“Lives are by definition precarious: they can be expunged at will or by accident; their persistence is in no sense guaranteed. In some sense, this is a feature of all life, and there is no thinking of life which is not precarious […] Precarity designates the politically induced condition in which certain populations suffer from failing social and economic networks of support and become differentially exposed to injury, violence and death.”
― Judith Butler, Frames of War: When Is Life Grievable?
The preponderance of the word ‘precarity’ among descriptions of a variety of economic, political and social issues is a telling feature of the problems which characterise the contemporary landscape. Various modes of existence, community, and economic association have been characterised by the term in the wake of changing conditions instituted by globalisation, austerity and the increasing casualisation of various industries – including that of academia and education. As the quote above highlights, this precarity ought to be considered alongside the various modes of vulnerability that seem inherent to life itself: with the fragile nature of human existence, animal life and the environment.
These questions are tied from the beginning to problems of expression: the voice of the collective, of the individual, and above all the fragile artistic voice. Art and literature give us means to bear witness to other’s vulnerability, as well as our own, but the nature of this expression seems to be itself precarious – in many ways tied to the individual circumstances of its creation, continually risking a loss of signification.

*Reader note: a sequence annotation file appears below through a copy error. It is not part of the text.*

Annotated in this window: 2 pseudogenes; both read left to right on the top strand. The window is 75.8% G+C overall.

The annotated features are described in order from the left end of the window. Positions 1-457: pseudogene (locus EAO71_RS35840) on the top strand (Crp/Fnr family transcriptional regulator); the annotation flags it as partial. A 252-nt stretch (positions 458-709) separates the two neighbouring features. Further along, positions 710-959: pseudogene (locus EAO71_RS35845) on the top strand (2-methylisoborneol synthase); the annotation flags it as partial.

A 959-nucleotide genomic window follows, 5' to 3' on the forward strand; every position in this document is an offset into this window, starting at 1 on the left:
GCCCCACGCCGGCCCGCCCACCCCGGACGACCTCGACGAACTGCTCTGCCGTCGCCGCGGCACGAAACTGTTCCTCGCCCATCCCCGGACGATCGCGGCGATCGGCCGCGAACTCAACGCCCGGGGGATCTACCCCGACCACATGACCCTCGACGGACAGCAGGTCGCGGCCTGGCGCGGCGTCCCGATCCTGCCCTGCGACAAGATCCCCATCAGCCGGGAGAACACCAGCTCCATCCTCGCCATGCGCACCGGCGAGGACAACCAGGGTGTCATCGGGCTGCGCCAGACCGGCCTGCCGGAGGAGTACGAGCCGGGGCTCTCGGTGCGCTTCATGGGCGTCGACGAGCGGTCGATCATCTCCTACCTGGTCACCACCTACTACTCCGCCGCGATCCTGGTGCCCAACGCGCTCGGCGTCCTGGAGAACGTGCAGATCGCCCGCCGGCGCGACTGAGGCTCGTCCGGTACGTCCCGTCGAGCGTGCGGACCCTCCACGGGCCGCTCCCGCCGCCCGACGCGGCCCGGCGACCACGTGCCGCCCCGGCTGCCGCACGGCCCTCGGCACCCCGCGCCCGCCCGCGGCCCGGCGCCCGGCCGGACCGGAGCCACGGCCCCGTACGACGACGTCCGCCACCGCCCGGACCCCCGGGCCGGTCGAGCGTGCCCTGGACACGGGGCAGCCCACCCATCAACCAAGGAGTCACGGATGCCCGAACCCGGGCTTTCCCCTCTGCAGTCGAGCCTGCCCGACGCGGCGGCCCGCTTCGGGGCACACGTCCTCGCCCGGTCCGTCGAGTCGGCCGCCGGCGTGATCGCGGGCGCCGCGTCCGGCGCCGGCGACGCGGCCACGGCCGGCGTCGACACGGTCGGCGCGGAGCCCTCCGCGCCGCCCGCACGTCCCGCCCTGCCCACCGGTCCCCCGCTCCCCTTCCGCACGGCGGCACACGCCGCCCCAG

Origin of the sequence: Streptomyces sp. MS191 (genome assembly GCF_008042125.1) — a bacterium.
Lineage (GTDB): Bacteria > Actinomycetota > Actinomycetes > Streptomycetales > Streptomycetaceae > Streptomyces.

In this one-day workshop, to be held at the University of Warwick on the 4th April 2019, we aim to explore how precarious and vulnerable lives are intertwined, and where attention ought to be paid to bear witness to the fragile nature of individuals, communities, institutions and environments. In association with the Centre for Research in Philosophy, Literature and the Arts (CRPLA), the University of Warwick and the University of Royal Holloway, we invite abstracts for talks, panels or artworks from any discipline or medium concerning precarity and related issues. Suggested topics include, but are not limited to:
* Precarity in academia and the arts
* Economic precarity, automation and the casualisation of labour
* Precarity, disability and mental health
* Animal Ethics
* Ethics and the vulnerability of the other
* The precariousness of community, collective identity, or communal aesthetics
* The precarious nature of knowledge
* Precarity and the environment
* Precarity in art and artistic genre
Please send all submissions and requests for information to firstname.lastname@example.org. With your submission, please let us know the format in which you prefer to present and any additional requirements you may have. We expect most papers to be approximately 25 minutes, with 10 minutes devoted to questions. The deadline for submissions is the 1st of March 2019.
The conference website is here.